Back at the end of March, I had the pleasure of joining the launch celebrations for Old Cases, New Colours (A Dudley Green Investigation) by Madalyn Morgan, although I sadly just couldn’t find a slot for reading the book (you’ll find the lovely guest post here). The ninth book in the Dudley Sisters saga (but don’t let that put you off for an instant – each book is complete in itself), it was independently published on 25th March and is now available for kindle and in paperback, via Amazon in the UK (e-book just £1.99, or free via Kindle Unlimited) and the US.
I did promise to read this one in April, and made it by the skin of my teeth – but sincere apologies to Maddie that it’s taken me rather longer than it should have to find the time to write and share my review. The e-copy I read was my own, purchased via Amazon for my kindle.
The last book of the author’s that I read was There Is No Going Home (it was really excellent, and you’ll find my review here), a sequel to The 9.45 to Bletchley. I hadn’t realised, until I started reading, that I’d entirely missed the last book that continued Ena’s story, She Casts A Long Shadow – but that really didn’t affect my enjoyment one bit, as this book rather takes Ena’s story in a different direction….
Sick of working in a world of spies and bureaucracy, Ena Green, nee Dudley, leaves the Home Office and starts her own investigating agency.
Working for herself she can choose which investigations to take and, more importantly, which to turn down.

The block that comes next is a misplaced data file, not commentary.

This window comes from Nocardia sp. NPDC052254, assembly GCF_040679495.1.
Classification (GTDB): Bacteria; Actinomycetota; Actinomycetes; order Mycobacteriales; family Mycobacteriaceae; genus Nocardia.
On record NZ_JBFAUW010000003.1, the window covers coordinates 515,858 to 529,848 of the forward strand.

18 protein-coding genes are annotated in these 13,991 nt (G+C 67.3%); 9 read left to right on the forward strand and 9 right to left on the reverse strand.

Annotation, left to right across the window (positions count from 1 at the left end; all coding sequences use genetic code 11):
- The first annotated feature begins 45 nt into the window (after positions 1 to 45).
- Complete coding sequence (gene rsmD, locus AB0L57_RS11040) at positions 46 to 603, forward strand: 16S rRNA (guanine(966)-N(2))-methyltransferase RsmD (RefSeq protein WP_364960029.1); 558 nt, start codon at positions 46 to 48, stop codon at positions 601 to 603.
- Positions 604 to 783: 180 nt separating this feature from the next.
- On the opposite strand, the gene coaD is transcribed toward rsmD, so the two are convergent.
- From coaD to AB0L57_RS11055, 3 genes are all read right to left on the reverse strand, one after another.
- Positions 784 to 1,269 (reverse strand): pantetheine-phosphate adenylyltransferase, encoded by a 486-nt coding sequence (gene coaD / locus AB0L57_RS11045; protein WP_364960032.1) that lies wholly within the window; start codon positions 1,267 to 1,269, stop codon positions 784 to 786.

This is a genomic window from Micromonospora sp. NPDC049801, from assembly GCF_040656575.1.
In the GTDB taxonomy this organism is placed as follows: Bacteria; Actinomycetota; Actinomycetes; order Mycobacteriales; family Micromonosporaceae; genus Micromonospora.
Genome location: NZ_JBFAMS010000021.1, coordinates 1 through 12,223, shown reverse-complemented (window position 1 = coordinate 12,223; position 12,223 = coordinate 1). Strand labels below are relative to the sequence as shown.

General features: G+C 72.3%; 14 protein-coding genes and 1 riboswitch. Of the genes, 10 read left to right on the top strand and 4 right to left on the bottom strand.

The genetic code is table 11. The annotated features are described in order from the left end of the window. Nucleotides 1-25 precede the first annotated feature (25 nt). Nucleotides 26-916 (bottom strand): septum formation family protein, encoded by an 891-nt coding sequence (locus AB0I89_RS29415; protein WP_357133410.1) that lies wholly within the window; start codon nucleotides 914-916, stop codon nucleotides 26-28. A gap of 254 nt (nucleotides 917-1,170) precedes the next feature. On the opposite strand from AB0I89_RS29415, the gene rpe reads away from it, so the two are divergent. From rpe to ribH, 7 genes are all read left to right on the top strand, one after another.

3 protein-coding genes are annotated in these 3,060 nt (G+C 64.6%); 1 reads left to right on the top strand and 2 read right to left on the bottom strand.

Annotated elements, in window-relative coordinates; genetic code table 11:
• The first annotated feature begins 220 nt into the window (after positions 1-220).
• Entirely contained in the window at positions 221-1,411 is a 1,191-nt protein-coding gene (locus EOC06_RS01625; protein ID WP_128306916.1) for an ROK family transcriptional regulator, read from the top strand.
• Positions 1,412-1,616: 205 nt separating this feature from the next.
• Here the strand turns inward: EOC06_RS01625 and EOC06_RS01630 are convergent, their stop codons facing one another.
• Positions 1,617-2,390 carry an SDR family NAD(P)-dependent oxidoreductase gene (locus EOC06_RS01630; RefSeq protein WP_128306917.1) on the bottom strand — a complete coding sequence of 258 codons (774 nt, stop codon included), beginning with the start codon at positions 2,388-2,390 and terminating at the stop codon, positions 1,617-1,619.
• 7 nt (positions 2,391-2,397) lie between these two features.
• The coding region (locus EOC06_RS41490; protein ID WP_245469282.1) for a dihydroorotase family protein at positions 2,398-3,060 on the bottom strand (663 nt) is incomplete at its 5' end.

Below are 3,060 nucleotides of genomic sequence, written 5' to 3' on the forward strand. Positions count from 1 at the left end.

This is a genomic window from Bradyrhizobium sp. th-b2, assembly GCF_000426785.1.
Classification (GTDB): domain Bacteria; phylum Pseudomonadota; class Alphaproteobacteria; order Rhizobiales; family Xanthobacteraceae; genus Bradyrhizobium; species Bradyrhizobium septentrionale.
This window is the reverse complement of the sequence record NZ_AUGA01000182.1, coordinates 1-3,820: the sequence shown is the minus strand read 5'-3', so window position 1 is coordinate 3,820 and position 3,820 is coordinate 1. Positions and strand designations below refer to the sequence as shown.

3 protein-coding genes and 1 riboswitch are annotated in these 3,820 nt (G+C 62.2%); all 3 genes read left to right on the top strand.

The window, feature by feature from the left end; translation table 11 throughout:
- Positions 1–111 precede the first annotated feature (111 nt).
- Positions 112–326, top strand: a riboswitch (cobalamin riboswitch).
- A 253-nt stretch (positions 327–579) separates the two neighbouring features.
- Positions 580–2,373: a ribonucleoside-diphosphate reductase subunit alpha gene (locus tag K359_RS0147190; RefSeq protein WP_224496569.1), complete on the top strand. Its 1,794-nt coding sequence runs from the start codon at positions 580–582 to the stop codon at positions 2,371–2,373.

While working on two investigations, Ena is called as a prosecution witness in the Old Bailey trial of a cold-blooded killer who she exposed as a spy the year before.
I really have to say at outset how very much I enjoyed this book – the world of 1960s private investigation might not be quite my usual reading, but I found it a particularly compelling and fascinating read, with a storyline and characters that drew me in from the very beginning and held me until the very end.
Ena is no longer working on the cold cases she dealt with at the Home Office – she’s taken over the Mercer Street offices, with renovations underway so that she and husband Henry can live upstairs, while downstairs will be the offices for her new private investigation agency, Dudley Green Associates. Money’s a little tight, and it looks as if she really won’t be able to join forces again with her wonderful sidekick Artie – but as the workload starts to build, the issues are overcome, and the pair are happily once more able to work together.
They’re handling three main cases – some strange goings-on centred on a hotel that have impacted the life of an old friend, theft and forgery at an art gallery, and a suspicious death at a nursing home – at first overshadowed by the Old Bailey trial of O’Shaughnessy, where Ena is a prosecution witness for her former nemesis. If that all sounds rather complicated, it most certainly isn’t – the author has a wonderfully firm grip on both characters and storylines, and weaves them all together in a way that makes this a really compelling read.
While the investigations themselves really hook you in, the pacing excellent, it’s perhaps the strength of the characterisation that I particularly enjoyed. I’ve spent time in Ena’s company before – but if you haven’t, you really don’t need to worry, it’s fine to start here – and I already knew how much I liked her. She’s feisty, driven, with an endearing sense of humour – and inclined to bend the rules in her eagerness to uncover clues and pursue successful outcomes for her investigations. I enjoyed the small insights into her life with husband Henry – it makes her a far more rounded character, much more than just an intrepid and rather unconventional PI. And her working relationship with Artie is just wonderful – as he settles into his new position as her assistant, the exchanges between them are perfectly done, sparkling and fizzing as she sends him on his next mission.